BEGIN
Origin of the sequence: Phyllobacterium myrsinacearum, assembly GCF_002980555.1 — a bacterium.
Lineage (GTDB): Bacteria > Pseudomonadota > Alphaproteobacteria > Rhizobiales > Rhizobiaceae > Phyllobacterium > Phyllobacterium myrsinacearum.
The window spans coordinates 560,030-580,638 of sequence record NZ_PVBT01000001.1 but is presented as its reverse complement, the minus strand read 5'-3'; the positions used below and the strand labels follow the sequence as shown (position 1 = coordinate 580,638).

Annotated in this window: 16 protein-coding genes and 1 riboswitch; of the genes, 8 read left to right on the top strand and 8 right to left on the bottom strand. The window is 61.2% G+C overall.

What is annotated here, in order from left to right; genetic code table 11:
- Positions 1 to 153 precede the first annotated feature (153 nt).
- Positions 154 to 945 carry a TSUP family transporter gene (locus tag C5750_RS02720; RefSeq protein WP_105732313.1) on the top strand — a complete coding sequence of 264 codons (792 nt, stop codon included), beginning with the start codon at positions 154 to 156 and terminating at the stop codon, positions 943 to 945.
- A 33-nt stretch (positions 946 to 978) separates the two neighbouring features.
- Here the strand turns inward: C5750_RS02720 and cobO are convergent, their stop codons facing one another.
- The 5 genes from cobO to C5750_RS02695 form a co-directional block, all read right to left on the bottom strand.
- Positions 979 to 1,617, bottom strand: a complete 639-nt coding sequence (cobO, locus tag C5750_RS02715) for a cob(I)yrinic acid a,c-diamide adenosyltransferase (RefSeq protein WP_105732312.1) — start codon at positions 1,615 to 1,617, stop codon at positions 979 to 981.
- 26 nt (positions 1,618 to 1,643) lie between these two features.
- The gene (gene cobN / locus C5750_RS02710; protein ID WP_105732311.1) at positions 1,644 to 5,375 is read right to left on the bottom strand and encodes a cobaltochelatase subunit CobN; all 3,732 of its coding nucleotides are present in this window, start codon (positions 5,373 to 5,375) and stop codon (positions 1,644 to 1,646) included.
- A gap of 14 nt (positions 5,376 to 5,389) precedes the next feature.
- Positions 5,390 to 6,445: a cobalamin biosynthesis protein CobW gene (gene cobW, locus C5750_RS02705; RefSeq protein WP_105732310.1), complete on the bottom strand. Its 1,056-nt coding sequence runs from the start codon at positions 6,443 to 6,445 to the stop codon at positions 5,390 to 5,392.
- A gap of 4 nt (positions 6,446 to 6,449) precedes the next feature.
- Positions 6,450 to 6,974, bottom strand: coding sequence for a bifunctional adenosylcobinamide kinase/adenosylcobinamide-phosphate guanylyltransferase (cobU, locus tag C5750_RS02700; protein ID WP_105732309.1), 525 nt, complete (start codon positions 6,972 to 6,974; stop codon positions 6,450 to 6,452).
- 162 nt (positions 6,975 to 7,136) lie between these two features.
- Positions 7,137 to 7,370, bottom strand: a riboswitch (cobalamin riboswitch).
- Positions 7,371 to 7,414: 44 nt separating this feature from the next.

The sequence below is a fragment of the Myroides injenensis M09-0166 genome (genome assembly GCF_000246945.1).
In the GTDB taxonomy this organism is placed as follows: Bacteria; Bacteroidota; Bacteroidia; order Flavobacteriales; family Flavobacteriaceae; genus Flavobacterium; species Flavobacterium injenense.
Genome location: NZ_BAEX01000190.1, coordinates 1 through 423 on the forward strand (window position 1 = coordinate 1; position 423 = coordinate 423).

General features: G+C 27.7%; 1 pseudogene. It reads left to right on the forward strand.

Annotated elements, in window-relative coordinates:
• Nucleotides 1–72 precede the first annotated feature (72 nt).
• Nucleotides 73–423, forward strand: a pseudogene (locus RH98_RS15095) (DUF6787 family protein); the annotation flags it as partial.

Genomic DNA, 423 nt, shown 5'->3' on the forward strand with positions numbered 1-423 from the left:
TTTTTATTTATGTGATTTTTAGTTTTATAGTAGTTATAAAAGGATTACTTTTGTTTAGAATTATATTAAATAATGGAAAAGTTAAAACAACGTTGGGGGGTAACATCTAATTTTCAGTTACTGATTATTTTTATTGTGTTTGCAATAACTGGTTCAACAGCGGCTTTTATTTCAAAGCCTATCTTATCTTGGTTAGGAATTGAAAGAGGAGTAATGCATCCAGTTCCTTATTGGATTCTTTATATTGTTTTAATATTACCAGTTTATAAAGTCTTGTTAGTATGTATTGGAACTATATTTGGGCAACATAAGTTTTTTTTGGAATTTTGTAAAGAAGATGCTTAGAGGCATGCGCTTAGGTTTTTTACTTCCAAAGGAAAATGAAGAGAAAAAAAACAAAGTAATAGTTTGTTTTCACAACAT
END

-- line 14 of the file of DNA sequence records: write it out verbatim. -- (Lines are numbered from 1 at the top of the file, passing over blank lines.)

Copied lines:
- A gap of 14 nt (positions 5,376 to 5,389) precedes the next feature.